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Louisville STI testing experience

Last Friday, I spent four hours at the Specialty Clinic on Barrett Ave.  I try to go in for regular sexually transmitted infection tests (STI/STDs: HIV, syphilis, gonorrhea, etc.) about once a year, but this is my first attempt in Louisville. As you can imagine, this may be TMI for many of you, so proceed at your own risk.

Louisville Metro Public Health & Wellness only has one testing center in Louisville. I looked up the hours on the website and realized I would have to take off work in order to go in. Fortunately I have enough paid time off that it was worth using half  a day of “personal time” to go to the Specialty Clinic.

A few months ago, I had found a primary care physician within walking distance of my office downtown. I moved to Louisville from Nashville in August 2009, so I wanted to find a local GP. I was off health insurance until a year ago, so I took my chances of having nothing but emergency care to turn to at the time. Other than occasional knee problems (I’ve had cartilage repair surgery 3 times since I was 16), I’ve been in good health. I asked around for doc recommendations, but none of them were close to downtown. My insurer through work, Blue Cross, listed Dr. Rajesh Sheth on Broadway, so I made an appointment.

I paid my $30 copay, and got my otherwise free general exam with Dr. Sheth. I asked him to take blood for the whole range of STI tests, but he said that it wouldn’t be worth the lab expenses if I didn’t have any symptoms. I always use condoms, but that’s not foolproof protection against STIs. Dr. Sheth again urged me not to get tested… Really? Are doctors trained to tell people not to get regularly tested for STI’s? I know it would probably cost over $100 ($2000 deductible & STI tests not covered under insurance) to do the lab work for several diseases, but the doctor didn’t even bother to go any further than a basic, “No, not if you don’t have symptoms.” I failed to mention HIV specifically – I wonder if he would have said no to that, as well. I’m now looking for a different GP.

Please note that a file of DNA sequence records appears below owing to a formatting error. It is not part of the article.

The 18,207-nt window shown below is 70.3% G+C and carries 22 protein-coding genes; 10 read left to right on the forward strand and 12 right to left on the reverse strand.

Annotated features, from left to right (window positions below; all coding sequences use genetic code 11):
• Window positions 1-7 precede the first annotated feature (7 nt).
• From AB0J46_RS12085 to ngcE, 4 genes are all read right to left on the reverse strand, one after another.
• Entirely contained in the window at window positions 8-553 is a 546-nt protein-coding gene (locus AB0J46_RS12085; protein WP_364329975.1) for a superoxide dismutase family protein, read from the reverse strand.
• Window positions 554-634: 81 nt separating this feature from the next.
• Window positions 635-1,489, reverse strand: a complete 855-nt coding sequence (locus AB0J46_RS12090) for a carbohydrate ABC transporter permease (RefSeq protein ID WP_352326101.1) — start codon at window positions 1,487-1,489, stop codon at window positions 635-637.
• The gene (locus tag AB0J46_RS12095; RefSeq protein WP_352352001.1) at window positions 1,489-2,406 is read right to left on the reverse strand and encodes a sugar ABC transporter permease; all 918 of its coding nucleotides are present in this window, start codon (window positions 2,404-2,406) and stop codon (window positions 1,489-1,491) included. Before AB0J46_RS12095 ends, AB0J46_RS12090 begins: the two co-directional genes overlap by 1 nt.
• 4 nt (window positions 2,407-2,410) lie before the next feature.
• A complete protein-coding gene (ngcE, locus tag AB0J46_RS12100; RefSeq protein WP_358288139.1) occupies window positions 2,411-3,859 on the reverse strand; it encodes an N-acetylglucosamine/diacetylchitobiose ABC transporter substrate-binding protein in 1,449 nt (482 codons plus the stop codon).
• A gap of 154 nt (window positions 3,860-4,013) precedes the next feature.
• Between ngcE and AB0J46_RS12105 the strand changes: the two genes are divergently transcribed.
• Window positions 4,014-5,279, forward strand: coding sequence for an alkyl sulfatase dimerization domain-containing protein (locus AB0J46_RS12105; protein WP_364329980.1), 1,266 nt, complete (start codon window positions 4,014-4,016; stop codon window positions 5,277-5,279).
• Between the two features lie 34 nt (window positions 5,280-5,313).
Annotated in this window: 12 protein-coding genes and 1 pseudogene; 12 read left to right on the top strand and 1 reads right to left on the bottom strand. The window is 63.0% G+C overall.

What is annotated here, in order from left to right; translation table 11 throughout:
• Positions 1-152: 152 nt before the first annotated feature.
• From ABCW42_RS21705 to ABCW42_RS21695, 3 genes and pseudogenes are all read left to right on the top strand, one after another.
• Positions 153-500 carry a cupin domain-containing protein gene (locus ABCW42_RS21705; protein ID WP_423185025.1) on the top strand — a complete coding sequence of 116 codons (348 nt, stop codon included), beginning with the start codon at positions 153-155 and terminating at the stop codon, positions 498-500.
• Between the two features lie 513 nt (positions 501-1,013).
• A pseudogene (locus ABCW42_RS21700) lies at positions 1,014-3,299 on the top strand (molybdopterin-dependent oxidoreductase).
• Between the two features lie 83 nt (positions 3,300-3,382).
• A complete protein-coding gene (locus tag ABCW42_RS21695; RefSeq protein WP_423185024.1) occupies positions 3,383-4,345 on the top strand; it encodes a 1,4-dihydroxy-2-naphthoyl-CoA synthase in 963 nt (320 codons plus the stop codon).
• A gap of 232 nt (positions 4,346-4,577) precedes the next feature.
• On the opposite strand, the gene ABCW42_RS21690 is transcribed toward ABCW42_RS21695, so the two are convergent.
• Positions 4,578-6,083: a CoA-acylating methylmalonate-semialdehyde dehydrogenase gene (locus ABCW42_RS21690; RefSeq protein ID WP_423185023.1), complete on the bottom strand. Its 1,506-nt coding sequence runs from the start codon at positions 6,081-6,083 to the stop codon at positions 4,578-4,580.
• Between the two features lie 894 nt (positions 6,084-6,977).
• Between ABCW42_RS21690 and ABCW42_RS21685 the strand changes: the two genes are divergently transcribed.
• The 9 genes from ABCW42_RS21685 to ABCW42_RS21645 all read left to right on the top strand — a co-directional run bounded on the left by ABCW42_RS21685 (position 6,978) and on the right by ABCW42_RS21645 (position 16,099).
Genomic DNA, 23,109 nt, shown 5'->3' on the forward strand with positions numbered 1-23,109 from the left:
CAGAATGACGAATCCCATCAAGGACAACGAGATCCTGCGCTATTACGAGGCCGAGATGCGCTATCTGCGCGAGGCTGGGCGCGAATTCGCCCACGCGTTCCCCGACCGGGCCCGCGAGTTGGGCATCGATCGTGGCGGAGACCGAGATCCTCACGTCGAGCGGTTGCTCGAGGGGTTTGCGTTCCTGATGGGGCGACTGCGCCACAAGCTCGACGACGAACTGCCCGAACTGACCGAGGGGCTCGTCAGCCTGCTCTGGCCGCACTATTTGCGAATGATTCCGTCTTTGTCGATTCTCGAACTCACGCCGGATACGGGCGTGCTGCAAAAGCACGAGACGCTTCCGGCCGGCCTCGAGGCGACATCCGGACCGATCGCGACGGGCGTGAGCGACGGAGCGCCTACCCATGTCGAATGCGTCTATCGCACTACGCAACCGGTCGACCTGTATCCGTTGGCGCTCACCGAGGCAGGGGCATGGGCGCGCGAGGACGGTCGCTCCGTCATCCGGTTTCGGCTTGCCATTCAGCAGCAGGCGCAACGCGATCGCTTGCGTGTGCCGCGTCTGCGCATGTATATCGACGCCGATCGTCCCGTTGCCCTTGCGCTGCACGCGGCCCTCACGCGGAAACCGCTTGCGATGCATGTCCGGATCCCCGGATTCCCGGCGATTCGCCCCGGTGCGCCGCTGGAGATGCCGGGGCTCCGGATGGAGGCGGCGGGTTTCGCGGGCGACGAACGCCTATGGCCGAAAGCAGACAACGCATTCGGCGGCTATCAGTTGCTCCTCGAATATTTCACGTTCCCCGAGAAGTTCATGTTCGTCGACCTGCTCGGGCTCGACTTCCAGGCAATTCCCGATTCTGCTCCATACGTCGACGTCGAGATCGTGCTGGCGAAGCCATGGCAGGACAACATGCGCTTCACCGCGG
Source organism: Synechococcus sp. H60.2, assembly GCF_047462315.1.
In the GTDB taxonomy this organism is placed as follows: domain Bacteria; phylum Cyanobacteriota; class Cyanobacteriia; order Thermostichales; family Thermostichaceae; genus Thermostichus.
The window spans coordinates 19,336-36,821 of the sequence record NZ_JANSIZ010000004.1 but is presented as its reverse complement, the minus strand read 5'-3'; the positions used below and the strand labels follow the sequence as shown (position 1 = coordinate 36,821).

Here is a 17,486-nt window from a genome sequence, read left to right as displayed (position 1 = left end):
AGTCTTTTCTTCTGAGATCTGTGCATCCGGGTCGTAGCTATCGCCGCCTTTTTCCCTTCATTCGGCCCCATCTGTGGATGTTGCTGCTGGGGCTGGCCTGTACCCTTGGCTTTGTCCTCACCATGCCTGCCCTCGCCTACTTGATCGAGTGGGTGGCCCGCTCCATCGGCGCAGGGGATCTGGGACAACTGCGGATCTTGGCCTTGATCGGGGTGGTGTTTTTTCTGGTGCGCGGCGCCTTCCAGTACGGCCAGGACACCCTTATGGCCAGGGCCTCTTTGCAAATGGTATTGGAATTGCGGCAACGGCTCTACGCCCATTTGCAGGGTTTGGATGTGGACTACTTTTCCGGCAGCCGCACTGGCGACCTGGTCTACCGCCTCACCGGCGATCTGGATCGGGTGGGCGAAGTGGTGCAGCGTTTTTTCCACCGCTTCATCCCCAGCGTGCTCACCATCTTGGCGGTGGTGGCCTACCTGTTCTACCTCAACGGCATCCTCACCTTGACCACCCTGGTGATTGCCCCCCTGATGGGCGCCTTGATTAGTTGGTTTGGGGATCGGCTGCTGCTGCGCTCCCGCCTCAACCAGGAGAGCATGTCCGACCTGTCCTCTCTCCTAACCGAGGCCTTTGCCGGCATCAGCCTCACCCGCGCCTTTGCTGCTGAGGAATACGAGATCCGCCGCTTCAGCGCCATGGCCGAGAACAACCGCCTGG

This is why I decided to look into public health testing. It’s $20 to get tested, so I figured i’d save a little money by doing it this way. I used to go to the Nashville clinic to get tested and I never had to wait more than an hour or two. Not the case in Louisville. I scheduled half a day off two weeks ago and showed up at 8:15 (they open @ 8). They had already filled up their max of 10 patients for the day as there was only one person administering tests. Since I had the time off work anyway, I asked if there was anywhere else I could go and the receptionist recommended the Immediate Care Center on Dixie Highway.

I was also aware of Volunteers of America’s STOP Program which does HIV/syphilis-only tests for free. They’re on the same floor as the Specialty Clinic, but rarely have anyone in the office. I was able to catch a kind woman in the hallway named Jamila who offered to set up an appointment the following Tuesday, although she is only authorized to do the HIV swab test, not syphilis. This test has immediate results compared to the 1-2 week blood test that the Specialty Center uses. Unfortunately, Jamila didn’t know of anyone at STOP offering a test that morning, so I went back to the Specialty Clinic and they informed me I could do their own short-wait HIV/syphilis blood test even though the nurse was booked for main appointments. I was not aware that I had this option until that moment! It was about 9:30, so I decided to take a drive to the Immediate Care Center (IC) to see if they could do the whole gamut of tests for me that day.